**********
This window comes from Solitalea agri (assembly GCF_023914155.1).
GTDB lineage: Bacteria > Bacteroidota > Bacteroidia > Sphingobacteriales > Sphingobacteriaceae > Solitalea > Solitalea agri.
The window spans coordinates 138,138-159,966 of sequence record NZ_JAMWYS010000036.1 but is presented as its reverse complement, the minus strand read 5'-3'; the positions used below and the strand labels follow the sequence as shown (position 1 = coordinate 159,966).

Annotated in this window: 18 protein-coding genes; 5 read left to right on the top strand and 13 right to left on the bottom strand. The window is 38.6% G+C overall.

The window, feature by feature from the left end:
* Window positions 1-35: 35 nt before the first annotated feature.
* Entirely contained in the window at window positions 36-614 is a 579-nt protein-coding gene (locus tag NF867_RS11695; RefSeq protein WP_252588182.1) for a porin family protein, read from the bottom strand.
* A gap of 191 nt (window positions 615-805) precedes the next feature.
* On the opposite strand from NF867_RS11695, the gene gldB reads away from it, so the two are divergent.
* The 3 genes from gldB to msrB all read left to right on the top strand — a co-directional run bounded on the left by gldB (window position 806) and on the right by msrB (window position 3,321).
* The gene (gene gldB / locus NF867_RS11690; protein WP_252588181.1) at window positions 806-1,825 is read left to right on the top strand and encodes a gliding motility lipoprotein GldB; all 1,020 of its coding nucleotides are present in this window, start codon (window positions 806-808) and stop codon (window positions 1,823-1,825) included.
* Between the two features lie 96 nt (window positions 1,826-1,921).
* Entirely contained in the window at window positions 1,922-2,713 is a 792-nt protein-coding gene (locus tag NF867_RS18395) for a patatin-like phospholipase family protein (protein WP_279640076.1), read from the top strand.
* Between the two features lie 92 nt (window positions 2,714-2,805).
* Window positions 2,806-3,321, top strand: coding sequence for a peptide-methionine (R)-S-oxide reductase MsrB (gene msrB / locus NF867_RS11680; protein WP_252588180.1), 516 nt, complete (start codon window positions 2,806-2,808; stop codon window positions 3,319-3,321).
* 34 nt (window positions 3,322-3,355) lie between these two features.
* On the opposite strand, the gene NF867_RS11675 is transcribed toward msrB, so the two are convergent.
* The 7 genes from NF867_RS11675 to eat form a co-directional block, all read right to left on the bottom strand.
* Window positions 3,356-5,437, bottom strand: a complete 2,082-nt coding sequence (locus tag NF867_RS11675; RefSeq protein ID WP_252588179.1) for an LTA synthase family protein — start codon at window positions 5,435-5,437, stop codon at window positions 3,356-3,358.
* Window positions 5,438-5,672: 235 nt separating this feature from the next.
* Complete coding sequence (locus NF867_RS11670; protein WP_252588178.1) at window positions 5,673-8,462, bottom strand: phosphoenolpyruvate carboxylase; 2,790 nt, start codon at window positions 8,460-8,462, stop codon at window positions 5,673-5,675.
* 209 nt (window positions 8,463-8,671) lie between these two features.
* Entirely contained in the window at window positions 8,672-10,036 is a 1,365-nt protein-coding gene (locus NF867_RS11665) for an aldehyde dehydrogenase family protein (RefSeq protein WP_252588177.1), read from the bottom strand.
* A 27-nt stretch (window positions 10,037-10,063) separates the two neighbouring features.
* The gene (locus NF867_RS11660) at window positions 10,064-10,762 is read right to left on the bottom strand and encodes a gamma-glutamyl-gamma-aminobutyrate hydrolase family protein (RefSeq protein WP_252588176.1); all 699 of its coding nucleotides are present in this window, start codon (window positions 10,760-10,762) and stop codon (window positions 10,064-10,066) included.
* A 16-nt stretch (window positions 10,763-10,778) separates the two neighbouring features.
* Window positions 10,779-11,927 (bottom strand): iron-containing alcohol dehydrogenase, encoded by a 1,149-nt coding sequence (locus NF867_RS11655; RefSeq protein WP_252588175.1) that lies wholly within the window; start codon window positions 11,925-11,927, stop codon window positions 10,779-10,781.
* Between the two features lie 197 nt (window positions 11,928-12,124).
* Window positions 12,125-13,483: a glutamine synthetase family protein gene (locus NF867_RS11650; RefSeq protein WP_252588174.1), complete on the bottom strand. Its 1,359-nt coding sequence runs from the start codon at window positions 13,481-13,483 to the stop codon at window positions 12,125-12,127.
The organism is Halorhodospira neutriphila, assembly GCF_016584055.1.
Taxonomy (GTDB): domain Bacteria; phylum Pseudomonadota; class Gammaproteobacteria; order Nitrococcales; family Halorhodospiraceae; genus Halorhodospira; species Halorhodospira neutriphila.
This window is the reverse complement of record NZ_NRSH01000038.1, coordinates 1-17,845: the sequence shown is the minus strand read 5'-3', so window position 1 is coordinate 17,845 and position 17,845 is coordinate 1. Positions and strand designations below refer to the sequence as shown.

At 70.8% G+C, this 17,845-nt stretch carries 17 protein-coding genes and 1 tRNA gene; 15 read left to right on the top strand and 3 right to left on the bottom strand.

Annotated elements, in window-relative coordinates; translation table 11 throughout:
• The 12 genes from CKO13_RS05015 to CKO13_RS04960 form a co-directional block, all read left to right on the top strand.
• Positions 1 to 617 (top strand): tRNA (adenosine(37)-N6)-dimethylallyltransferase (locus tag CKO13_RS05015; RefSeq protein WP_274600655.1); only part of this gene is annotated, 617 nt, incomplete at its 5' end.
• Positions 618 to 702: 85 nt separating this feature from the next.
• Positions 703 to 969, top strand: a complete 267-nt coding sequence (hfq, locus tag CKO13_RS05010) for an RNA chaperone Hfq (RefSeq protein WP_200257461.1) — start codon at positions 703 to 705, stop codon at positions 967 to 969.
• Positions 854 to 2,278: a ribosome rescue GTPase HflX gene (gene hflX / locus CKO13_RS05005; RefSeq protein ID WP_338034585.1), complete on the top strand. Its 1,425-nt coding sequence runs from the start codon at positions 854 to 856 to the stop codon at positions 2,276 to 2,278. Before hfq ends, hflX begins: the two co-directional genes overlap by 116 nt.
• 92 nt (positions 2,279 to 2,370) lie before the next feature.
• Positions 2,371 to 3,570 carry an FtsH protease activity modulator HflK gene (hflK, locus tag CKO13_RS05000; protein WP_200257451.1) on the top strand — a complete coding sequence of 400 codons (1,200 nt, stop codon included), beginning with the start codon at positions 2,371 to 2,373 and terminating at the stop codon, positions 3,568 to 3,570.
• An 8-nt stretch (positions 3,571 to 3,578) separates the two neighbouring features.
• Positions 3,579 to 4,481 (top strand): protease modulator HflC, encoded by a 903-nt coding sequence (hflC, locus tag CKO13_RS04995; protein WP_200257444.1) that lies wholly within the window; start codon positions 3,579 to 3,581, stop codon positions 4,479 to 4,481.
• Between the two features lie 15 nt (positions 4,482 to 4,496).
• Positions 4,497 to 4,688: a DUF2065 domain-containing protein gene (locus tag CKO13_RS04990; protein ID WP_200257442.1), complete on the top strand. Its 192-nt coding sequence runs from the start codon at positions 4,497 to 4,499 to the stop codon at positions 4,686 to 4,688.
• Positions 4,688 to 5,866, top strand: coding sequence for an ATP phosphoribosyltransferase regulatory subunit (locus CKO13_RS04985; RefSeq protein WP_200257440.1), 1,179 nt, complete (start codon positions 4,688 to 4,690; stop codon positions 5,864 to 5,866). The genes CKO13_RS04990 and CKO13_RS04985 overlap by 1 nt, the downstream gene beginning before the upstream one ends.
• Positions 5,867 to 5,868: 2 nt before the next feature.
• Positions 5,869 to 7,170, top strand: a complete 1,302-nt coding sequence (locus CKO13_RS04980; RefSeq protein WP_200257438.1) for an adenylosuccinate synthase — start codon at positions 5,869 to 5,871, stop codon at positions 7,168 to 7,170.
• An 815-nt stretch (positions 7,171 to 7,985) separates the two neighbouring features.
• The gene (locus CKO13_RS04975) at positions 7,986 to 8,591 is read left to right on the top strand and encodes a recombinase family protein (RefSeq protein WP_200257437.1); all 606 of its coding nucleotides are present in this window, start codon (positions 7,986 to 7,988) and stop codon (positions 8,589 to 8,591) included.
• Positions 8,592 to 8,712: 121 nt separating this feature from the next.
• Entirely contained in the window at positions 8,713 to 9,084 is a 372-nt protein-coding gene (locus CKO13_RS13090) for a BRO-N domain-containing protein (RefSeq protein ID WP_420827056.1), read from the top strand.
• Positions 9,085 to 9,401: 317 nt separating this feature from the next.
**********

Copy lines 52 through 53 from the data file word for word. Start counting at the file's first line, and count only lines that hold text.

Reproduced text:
• Entirely contained in the window at positions 8,713 to 9,084 is a 372-nt protein-coding gene (locus CKO13_RS13090) for a BRO-N domain-containing protein (RefSeq protein ID WP_420827056.1), read from the top strand.
• Positions 9,085 to 9,401: 317 nt separating this feature from the next.